Definition for RULE

RULE, n. [W. rheol; Arm. reol; Sax. regol, reogol; Sw. Dan. G. and D. regel; Fr. regle; Sp. regla; Port. regoa, regra; It. regola; L. regula, from rego, to govern, that is, to stretch, strain or make straight. I suppose the Welsh rheol to be a contracted word.]

  1. Government; sway; empire; control; supreme command or authority. A wise servant shall have rule over a son that causeth shame. Prov. xvii. And his stern rule the groaning land obey'd. Pope.
  2. That which is established as a principle, standard or directory; that by which any thing is to be adjusted or regulated, or to which it is to be conformed; that which is settled by authority or custom for guidance and direction. Thus a statute or law is a rule of civil conduct; a canon is a rule of ecclesiastical government; the precept or command of a father, is a rule of action or obedience to children; precedents in law are rules of decision to judges; maxims and customs furnish rules for regulating our social opinions and manners. The laws of God are rules for directing us in life, paramount to all others. A rule which you do not apply, is no rule at all. J. M. Mason.
  3. An instrument by which lines are drawn. A judicious artist will use his eye, but he will trust only to his rule. South.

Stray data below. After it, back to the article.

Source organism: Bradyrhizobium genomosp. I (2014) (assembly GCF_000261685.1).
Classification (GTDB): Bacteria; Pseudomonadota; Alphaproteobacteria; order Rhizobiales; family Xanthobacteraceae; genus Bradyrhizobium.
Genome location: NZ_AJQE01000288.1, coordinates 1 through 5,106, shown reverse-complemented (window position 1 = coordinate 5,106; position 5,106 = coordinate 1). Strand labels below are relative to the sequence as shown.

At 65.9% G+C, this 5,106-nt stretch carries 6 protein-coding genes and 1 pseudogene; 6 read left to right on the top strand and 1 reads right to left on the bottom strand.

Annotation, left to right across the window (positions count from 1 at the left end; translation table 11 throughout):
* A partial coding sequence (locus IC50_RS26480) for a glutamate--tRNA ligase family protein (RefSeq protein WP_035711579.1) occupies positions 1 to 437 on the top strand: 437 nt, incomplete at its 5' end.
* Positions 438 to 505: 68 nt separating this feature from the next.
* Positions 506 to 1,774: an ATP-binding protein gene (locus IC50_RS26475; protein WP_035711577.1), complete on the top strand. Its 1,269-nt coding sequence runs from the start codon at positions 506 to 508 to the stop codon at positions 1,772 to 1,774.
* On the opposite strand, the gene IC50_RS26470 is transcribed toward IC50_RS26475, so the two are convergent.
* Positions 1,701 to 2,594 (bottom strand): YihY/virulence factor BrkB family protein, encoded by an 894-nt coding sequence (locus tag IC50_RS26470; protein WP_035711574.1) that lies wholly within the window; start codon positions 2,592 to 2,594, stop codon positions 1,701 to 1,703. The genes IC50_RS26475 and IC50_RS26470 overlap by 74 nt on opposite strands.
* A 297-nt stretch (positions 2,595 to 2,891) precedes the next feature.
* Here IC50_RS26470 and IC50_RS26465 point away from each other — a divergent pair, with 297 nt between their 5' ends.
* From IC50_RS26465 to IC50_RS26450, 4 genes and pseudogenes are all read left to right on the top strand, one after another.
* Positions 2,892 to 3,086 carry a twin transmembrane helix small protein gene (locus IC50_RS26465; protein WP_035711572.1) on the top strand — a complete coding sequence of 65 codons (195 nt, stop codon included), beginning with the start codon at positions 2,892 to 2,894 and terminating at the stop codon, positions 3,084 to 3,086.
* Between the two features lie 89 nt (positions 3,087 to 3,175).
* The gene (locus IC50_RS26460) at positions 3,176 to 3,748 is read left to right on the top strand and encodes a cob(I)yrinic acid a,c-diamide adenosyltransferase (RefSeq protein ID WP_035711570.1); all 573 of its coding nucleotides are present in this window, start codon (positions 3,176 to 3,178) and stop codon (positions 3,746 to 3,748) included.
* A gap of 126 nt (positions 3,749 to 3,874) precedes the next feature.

4. Established mode or course of proceeding prescribed in private life. Every man should have some fixed rules for managing his own affairs.
  5. In literature, a maxim, canon or precept to be observed in any art or science. Encyc.
  6. In monasteries, corporations or societies, a law or regulation to be observed by the society and its particular members.
  7. In courts, rules are the determinations and orders of court, to be observed by its officers in conducting the business of the court.
  8. In arithmetic and algebra, a determinate mode prescribed for performing any operation and producing a certain result.
  9. In grammar, an established form of construction in a particular class of words; or the expression of that form in words. Thus it is a rule in English, that s or es, added to a noun in the singular number, forms the plural of that noun; but man forms its plural men, and is an exception to the rule. Rule of three, is that rule of arithmetic which directs, when three terms are given, how to find a fourth, which shall have the same ratio to the third term, as the second has to the first.

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